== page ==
Singer Kelly Rowland and Dove Hair have partnered for “Crown”, an original song and music video made to inspire girls to love their hair.
Dove’s marketing efforts have included Love Your Curls and Love Your Hair campaigns and their current Dove Self-Esteem Project, a high-profile outreach effort to improve body image in girls. Dove also faced criticism for a 2017 digital ad on their Facebook page depicting a black woman turning into a white woman, which many saw as a reference to a long history of racist soap advertising, and a 2011 print ad that some felt suggested that African American skin was dry and rough compared to white skin.
The “Crown” video showcases real girls of different backgrounds describing their encounters with hair-related bullying, with their experiences ranging from institutionalized racism and denial of education, to insults, to mildly negative observations, to praise that felt belittling to the recipient. The amount of suffering inflicted on each girl was directly correlated to her race and the type of hair she had, with the African American and bi-racial girls being the most maligned. While the other children were teased by their peers, the black girl was turned away from school by adults.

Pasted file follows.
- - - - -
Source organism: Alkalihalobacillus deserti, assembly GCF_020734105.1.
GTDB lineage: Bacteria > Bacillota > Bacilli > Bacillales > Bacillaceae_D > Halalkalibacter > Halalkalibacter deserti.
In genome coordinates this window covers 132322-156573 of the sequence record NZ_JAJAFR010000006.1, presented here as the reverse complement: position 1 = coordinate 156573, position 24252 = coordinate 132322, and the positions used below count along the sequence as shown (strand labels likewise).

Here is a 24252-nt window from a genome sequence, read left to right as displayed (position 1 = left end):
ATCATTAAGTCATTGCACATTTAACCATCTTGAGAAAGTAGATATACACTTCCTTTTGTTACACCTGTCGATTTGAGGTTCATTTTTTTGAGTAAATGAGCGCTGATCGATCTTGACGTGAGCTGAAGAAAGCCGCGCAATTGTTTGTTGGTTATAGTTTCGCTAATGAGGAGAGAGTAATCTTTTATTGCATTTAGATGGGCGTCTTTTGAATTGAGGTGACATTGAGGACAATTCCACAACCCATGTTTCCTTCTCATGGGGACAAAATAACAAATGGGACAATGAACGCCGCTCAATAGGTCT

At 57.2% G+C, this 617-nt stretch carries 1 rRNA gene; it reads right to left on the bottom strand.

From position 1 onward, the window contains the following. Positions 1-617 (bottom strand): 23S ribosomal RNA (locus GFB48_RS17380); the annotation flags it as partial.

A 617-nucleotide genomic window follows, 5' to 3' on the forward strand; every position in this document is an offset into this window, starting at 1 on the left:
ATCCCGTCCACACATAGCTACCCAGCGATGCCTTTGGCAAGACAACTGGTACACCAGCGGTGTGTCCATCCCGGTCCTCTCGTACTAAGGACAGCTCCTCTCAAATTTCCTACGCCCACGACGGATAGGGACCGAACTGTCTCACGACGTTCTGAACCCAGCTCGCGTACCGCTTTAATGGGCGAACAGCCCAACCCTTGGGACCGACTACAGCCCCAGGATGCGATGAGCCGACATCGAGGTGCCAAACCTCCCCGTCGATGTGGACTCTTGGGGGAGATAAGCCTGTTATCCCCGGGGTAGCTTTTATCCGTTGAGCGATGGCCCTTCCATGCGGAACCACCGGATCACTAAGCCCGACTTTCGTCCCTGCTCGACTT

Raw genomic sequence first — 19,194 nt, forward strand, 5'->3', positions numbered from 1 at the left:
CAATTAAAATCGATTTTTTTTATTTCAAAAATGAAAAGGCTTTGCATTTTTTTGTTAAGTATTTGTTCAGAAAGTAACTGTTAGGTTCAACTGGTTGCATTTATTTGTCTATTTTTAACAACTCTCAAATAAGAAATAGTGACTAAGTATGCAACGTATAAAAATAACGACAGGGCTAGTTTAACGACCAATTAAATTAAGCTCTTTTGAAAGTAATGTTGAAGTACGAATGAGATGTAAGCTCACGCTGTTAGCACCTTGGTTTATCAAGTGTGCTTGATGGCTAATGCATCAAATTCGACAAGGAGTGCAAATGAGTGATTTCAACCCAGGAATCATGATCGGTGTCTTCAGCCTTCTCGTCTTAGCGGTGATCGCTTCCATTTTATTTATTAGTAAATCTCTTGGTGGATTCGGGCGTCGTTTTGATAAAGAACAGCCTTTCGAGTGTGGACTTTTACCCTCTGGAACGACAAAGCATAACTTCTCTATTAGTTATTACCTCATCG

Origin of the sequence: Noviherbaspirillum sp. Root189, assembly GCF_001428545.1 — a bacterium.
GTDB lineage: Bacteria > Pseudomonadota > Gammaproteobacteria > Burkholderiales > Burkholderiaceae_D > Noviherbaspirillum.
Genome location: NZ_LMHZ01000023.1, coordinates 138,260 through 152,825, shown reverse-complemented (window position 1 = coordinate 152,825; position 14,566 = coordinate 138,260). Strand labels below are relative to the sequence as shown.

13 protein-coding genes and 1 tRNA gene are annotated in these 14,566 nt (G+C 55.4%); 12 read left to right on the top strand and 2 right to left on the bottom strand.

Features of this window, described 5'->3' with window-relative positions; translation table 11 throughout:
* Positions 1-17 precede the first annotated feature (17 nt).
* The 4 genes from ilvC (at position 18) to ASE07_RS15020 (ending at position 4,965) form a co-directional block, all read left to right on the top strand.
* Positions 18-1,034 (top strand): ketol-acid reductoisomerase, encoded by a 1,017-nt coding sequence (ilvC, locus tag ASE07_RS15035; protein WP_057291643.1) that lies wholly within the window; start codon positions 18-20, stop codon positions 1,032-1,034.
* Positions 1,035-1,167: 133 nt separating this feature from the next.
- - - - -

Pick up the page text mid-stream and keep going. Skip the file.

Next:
The lyrics of “Crown” send the encouraging message to girls to be proud of their hair and wear it as a crown. The point would’ve really been driven home had the most tightly coiled hair texture (known as type 4) been shown, but this was still a positive step on the part of Dove and singer Kelly Rowland.
While the “Crown” video and #MyHairMyCrown initiative are indeed a noble effort, we still need to ask the question, what happens to little black girls who are told that their hair makes them unfit to participate in society? Self-esteem is an important first step, but black girls also need a society that embraces them, beautiful images that look like them, legal protection, and educational and workplace policies that don’t discriminate.
Let’s Talk Hair TV show has the goal of advocating for black women and girls, as we provide product suggestions, strategies for taking care of our hair, and ways of navigating our way in a culture that doesn’t always love us but must learn to respect us.